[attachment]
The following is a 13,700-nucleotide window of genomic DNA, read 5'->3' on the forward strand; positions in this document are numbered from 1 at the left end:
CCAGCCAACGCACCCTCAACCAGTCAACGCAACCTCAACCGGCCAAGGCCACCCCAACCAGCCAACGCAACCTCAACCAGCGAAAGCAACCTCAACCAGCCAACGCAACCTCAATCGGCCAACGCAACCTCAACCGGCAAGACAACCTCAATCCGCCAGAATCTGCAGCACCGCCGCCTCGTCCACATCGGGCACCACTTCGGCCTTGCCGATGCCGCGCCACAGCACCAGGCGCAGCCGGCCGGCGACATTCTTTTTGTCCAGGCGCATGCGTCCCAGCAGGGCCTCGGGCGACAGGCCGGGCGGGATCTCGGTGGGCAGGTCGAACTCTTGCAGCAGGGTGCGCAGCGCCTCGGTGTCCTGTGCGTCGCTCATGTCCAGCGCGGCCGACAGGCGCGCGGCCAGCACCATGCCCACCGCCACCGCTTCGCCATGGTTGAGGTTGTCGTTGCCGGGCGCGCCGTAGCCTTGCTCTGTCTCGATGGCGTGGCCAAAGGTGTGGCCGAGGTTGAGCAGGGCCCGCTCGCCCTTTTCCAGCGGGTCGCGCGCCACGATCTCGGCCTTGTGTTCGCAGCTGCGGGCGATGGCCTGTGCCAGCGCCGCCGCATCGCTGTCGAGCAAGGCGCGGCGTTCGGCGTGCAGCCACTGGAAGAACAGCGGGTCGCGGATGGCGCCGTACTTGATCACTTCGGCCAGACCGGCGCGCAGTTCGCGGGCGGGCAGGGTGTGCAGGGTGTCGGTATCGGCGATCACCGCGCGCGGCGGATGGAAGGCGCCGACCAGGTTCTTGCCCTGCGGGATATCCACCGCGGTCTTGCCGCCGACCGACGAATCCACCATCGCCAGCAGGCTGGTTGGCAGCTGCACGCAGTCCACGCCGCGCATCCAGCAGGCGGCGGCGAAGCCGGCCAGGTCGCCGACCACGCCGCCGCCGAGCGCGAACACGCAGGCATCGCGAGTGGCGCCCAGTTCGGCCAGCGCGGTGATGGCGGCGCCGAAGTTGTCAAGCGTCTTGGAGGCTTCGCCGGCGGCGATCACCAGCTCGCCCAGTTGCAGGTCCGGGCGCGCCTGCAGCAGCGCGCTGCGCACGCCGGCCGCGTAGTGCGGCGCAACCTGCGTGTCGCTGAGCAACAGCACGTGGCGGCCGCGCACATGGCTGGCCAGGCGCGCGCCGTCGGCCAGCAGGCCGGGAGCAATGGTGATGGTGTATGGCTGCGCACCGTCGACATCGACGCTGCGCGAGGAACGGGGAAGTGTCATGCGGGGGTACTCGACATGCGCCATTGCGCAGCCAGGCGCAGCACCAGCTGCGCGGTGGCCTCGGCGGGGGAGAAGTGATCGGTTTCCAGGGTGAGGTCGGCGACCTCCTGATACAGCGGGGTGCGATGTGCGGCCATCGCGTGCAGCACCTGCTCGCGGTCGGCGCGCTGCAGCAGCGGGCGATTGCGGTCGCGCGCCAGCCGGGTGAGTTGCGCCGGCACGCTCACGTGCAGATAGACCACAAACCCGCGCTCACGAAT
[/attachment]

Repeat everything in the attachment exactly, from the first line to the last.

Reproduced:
The following is a 13,700-nucleotide window of genomic DNA, read 5'->3' on the forward strand; positions in this document are numbered from 1 at the left end:
CCAGCCAACGCACCCTCAACCAGTCAACGCAACCTCAACCGGCCAAGGCCACCCCAACCAGCCAACGCAACCTCAACCAGCGAAAGCAACCTCAACCAGCCAACGCAACCTCAATCGGCCAACGCAACCTCAACCGGCAAGACAACCTCAATCCGCCAGAATCTGCAGCACCGCCGCCTCGTCCACATCGGGCACCACTTCGGCCTTGCCGATGCCGCGCCACAGCACCAGGCGCAGCCGGCCGGCGACATTCTTTTTGTCCAGGCGCATGCGTCCCAGCAGGGCCTCGGGCGACAGGCCGGGCGGGATCTCGGTGGGCAGGTCGAACTCTTGCAGCAGGGTGCGCAGCGCCTCGGTGTCCTGTGCGTCGCTCATGTCCAGCGCGGCCGACAGGCGCGCGGCCAGCACCATGCCCACCGCCACCGCTTCGCCATGGTTGAGGTTGTCGTTGCCGGGCGCGCCGTAGCCTTGCTCTGTCTCGATGGCGTGGCCAAAGGTGTGGCCGAGGTTGAGCAGGGCCCGCTCGCCCTTTTCCAGCGGGTCGCGCGCCACGATCTCGGCCTTGTGTTCGCAGCTGCGGGCGATGGCCTGTGCCAGCGCCGCCGCATCGCTGTCGAGCAAGGCGCGGCGTTCGGCGTGCAGCCACTGGAAGAACAGCGGGTCGCGGATGGCGCCGTACTTGATCACTTCGGCCAGACCGGCGCGCAGTTCGCGGGCGGGCAGGGTGTGCAGGGTGTCGGTATCGGCGATCACCGCGCGCGGCGGATGGAAGGCGCCGACCAGGTTCTTGCCCTGCGGGATATCCACCGCGGTCTTGCCGCCGACCGACGAATCCACCATCGCCAGCAGGCTGGTTGGCAGCTGCACGCAGTCCACGCCGCGCATCCAGCAGGCGGCGGCGAAGCCGGCCAGGTCGCCGACCACGCCGCCGCCGAGCGCGAACACGCAGGCATCGCGAGTGGCGCCCAGTTCGGCCAGCGCGGTGATGGCGGCGCCGAAGTTGTCAAGCGTCTTGGAGGCTTCGCCGGCGGCGATCACCAGCTCGCCCAGTTGCAGGTCCGGGCGCGCCTGCAGCAGCGCGCTGCGCACGCCGGCCGCGTAGTGCGGCGCAACCTGCGTGTCGCTGAGCAACAGCACGTGGCGGCCGCGCACATGGCTGGCCAGGCGCGCGCCGTCGGCCAGCAGGCCGGGAGCAATGGTGATGGTGTATGGCTGCGCACCGTCGACATCGACGCTGCGCGAGGAACGGGGAAGTGTCATGCGGGGGTACTCGACATGCGCCATTGCGCAGCCAGGCGCAGCACCAGCTGCGCGGTGGCCTCGGCGGGGGAGAAGTGATCGGTTTCCAGGGTGAGGTCGGCGACCTCCTGATACAGCGGGGTGCGATGTGCGGCCATCGCGTGCAGCACCTGCTCGCGGTCGGCGCGCTGCAGCAGCGGGCGATTGCGGTCGCGCGCCAGCCGGGTGAGTTGCGCCGGCACGCTCACGTGCAGATAGACCACAAACCCGCGCTCACGAAT